Kazan says obtaining directors and officers (D&O) coverage, which provides liability cover for senior staff and executives, and auto insurance for his distribution operations was particularly challenging.

Erich Bublitz, who oversees cannabis underwriting at Admiral Insurance, a subsidiary of W.R. Berkley, says his company avoids writing D&O coverage for cannabis groups because of their complex and sometimes opaque ownership structures, as well as the tangle of state and federal regulations.

“We don’t think there are enough controls in place for us to feel comfortable [writing D&O policies],” Bublitz explains. On auto insurance, he says, “workers in the industry tend to be users of the product — I’m not saying everyone who is driving is high … but auto is hard anyway and you add in that factor and it becomes too hard.”

However, Bublitz does not think the rates charged to insurance companies are significantly higher than in other industries and he believes there is increasing competition for business. “But there are additional exposures [in cannabis],” he argues, noting that people rarely break into buildings to steal soybeans.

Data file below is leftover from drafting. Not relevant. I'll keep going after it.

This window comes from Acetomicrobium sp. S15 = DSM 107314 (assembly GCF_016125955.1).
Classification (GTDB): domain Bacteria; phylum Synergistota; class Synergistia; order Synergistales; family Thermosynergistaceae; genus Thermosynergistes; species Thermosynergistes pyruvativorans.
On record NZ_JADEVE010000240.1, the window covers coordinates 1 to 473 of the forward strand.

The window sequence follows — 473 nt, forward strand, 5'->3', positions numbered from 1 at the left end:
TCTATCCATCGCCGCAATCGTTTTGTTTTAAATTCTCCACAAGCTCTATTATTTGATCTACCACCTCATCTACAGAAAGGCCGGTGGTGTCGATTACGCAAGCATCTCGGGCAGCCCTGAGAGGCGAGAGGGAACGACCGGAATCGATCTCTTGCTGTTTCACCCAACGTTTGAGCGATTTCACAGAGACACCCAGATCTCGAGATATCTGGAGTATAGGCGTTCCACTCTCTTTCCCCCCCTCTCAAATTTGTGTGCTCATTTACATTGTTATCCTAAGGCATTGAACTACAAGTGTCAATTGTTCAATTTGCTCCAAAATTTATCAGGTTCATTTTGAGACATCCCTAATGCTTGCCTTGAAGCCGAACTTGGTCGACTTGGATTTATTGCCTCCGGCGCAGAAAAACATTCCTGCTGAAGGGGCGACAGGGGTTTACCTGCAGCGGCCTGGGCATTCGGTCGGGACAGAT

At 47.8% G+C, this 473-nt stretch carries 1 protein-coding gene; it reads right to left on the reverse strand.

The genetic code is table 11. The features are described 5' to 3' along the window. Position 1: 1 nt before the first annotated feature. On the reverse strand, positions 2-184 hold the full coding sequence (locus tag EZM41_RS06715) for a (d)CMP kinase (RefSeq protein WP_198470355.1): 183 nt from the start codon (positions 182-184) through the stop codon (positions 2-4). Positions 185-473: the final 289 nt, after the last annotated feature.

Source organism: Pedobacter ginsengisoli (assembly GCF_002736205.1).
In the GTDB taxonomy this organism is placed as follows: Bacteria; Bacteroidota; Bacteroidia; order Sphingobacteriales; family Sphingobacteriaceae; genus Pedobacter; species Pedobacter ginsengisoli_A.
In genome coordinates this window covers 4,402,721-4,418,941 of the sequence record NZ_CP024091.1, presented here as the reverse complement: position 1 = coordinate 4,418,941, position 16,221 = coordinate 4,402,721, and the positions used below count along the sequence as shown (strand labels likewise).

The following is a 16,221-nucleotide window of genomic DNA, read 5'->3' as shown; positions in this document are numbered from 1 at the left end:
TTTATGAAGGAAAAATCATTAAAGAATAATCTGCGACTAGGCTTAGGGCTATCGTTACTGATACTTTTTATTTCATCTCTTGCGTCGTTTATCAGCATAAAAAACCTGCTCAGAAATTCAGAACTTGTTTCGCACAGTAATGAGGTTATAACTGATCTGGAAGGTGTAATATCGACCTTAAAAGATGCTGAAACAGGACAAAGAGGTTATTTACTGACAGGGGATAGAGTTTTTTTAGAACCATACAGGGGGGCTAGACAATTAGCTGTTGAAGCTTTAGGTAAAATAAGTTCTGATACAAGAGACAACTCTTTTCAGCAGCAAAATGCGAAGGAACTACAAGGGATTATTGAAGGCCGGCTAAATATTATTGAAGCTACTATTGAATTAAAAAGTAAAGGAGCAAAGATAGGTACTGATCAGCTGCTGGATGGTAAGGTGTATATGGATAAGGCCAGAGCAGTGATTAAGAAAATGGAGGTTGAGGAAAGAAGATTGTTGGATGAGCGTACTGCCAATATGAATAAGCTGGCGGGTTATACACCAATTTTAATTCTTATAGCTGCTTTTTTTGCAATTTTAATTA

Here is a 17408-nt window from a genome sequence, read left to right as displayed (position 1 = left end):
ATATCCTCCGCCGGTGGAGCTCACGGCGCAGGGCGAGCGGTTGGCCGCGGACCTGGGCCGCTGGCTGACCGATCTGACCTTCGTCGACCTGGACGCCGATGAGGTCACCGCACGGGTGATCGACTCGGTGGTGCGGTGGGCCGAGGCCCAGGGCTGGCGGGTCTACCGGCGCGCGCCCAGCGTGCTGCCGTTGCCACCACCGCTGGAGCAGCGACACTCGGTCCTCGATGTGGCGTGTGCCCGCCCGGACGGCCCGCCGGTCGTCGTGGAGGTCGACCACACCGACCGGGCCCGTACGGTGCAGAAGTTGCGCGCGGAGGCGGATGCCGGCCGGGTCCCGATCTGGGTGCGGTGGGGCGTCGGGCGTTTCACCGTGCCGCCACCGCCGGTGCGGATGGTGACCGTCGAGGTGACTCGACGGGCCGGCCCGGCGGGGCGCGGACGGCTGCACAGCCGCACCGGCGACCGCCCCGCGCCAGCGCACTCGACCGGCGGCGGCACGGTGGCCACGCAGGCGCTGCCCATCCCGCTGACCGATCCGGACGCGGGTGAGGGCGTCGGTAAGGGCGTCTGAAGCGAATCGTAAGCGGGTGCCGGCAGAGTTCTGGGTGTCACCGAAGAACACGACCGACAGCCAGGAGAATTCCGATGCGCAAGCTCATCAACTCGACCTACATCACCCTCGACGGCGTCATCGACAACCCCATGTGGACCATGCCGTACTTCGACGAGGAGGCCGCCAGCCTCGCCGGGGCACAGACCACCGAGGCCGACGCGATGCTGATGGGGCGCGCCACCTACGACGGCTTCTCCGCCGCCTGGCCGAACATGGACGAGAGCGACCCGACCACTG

Berkshire Hathaway and Aon did not respond to requests for comment.

Another risk that insurers mention is the prevalence of cash-based transactions when people buy cannabis products, resulting in significant sums having to be carried by delivery people or held at retail outlets.

Cynthia Cleveland, president of California cannabis company Vertical Brands, points out that this risk would decline with the passage of the SAFE (Secure and Fair Enforcement) Banking Act, a bill currently in Congress. If passed, the SAFE Act would make it explicit that federally regulated banks are permitted to work with cannabis companies in states where marijuana is legal.

“Our business welcomes regulation,” says Cleveland.

Source: OZY 

Chubb Announces Leadership Appointments for its North America Commercial Insurance Division

WHITEHOUSE STATION, N.J., Dec. 6, 2019 /PRNewswire/ — Chubb announced today leadership appointments for North America Commercial Insurance, the company’s $5.8 billion retail commercial property and casualty (P&C) insurance division that serves middle market and small businesses through 48 offices in the United States and Canada.

Ben Rockwell, currently Executive Vice President and Chief Underwriting Officer of North America Commercial Insurance, has been appointed Vice President, Chubb Group and will serve as Division President, Chubb Middle MarketJames Williamson, currently Vice President, Chubb Group and Division President, North America Small Commercial Insurance, will serve as Division President, Chubb Small Business, which includes the company’s product and service offerings for small and lower middle market companies.

Mr. Williamson and Mr. Rockwell will report to Paul Krump, Executive Vice President, Chubb Group and President, North America Commercial and Personal Insurance.  The appointments are effective immediately.  They succeed C. Scott Gunter, who is leaving the company.